He married Makenzie Hussey in 2011, and they have two young children. He’s always been the primary cook in their relationship.
“My wife is a school teacher and she can cook,” he said. “I remember when we were dating and she wanted to cook for me. She made lasagna and then she got up and took out salad bowls into her little laundry room area. I heard what sounded like dressing being shaken up. I went in there and said, “What are you doing?’ She said she did not want me to see her pouring bottled dressing on our salads because my dressings were homemade.”
The idea for “The Hungry Hussey” began on social media and with still photography, another hobby Hussey is passionate about. He had received his first Big Green Egg, a kamado-style cooker, and began posting photos of his smoked and grilled meats and vegetables.
For his birthday in August 2015, Hussey’s wife gave him a Blackstone. This gift shook his culinary world. He kept posting photos and started a cooking blog, eventually naming it “The Hungry Hussey.” In 2016, at the encouragement of two friends, he began videoing his cooking escapades in his back yard, then in Davidson County, on his Blackstone and Big Green Egg.
“I didn’t know much about YouTube then,” he said. “I was using it as a place to drop some videos.”
Eventually Blackstone reached out to Hussey, offering him a chance to make money on his social media and YouTube posts with Blackstone. If customers buy a Blackstone using the link on his social media channel they get a discount on the griddle and Hussey gets a percentage of the sale. 
He watches lots of Food Network shows and has a hefty cookbook collection. He’ll adapt any recipe to making it on a Blackstone or A Big Green Egg. Hussey uses the Blackstone for most of his YouTube videos because you can cook a lot of food in a short amount of time.
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“Early on it was hard trying to connect with people in the videos while I was filming,” he said. “All that was in front of me, however, was a (camera) lens. It’s weird to say you connect with the lens, but I do. Your first 10 videos suck. You are just trying to improve.”
His aim is to keep his videos short and entertaining. About a year ago he enlisted the assistance of an editor in Michigan to help with the editing process. He tries to post a new video once a week at 9:30 a.m. on Saturdays and may cook and film three or four recipes on one day so he has a bank of videos to post.
“You want to get to the point in a video and keep it short because of people’s attention span,” he said. “I tend to over-explain things. It’s my engineering mind. I give too much info.”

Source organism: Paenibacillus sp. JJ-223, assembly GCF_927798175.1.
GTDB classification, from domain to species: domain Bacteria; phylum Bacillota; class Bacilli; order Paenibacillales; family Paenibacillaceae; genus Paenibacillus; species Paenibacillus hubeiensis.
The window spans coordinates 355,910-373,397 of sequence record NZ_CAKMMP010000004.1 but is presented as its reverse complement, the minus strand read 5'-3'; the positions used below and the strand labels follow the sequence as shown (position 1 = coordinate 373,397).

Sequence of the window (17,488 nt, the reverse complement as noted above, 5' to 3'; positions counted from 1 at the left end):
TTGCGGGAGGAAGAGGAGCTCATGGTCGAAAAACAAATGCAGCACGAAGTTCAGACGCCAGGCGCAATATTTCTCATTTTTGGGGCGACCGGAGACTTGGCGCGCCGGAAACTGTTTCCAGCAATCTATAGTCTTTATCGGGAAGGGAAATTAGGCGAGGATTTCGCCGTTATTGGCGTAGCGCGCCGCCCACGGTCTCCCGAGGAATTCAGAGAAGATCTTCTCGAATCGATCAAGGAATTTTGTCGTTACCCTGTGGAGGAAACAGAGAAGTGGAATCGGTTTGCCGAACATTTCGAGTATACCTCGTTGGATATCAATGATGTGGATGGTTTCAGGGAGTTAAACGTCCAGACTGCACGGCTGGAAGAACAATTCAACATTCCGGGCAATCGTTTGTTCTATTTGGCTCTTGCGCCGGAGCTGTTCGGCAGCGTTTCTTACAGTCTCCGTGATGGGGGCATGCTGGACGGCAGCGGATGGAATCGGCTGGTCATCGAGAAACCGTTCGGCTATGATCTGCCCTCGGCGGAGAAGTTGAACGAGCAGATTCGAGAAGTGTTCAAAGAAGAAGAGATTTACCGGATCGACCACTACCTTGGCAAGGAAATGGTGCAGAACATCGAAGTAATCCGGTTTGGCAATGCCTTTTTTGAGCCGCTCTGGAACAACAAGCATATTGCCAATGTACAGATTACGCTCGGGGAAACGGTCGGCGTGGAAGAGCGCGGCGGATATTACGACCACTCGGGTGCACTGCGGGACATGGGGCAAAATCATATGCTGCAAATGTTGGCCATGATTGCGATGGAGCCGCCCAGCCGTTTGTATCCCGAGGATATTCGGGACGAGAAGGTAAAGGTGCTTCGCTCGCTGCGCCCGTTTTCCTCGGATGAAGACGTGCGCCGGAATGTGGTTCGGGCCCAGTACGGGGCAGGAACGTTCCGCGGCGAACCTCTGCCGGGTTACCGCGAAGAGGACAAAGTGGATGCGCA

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He had a few hundred YouTube subscribers the first year, but the simplest video of him cooking sausage and eggs skyrocketed his viewers’ numbers. More than 1.4 million people across the world have watched the video of him frying little blocks of Neese’s sausage and scrambling eggs.
“I think it hit with people because of the story told with it,” he said. “I told them how this was a meal my mom cooked for her boys a lot. She was a single mom and it was ready quickly and was filling. People connected with that video.”
Ultimately, Hussey would love if he could concentrate on YouTube totally as his only career and use that to launch other opportunities, such as opening a boutique butcher shop, much like The Butcher’s Block in Lexington and Winston-Salem. He also would like for the butcher shop to have space to hold cooking demonstrations.
“I love doing this, and hope I can continue to grow it,” he said. “I don’t want to become too polished. I want to show real life. Mistakes happen. I leave that stuff in there …. It’s almost like reality TV. I was filming the other day and the wind came up and I have these screens to help with the sun which comes in under the deck where I film. That wind blew the screens off and they crashed. I leave that in there. That’s real life.”
Jill Doss-Raines is The Dispatch trending topics and personality profiles senior reporter and is always looking for tips about businesses and entertainment events, secret and new menu items, and interesting people in Davidson County. Contact me at [email protected] and subscribe to us at the-dispatch.com.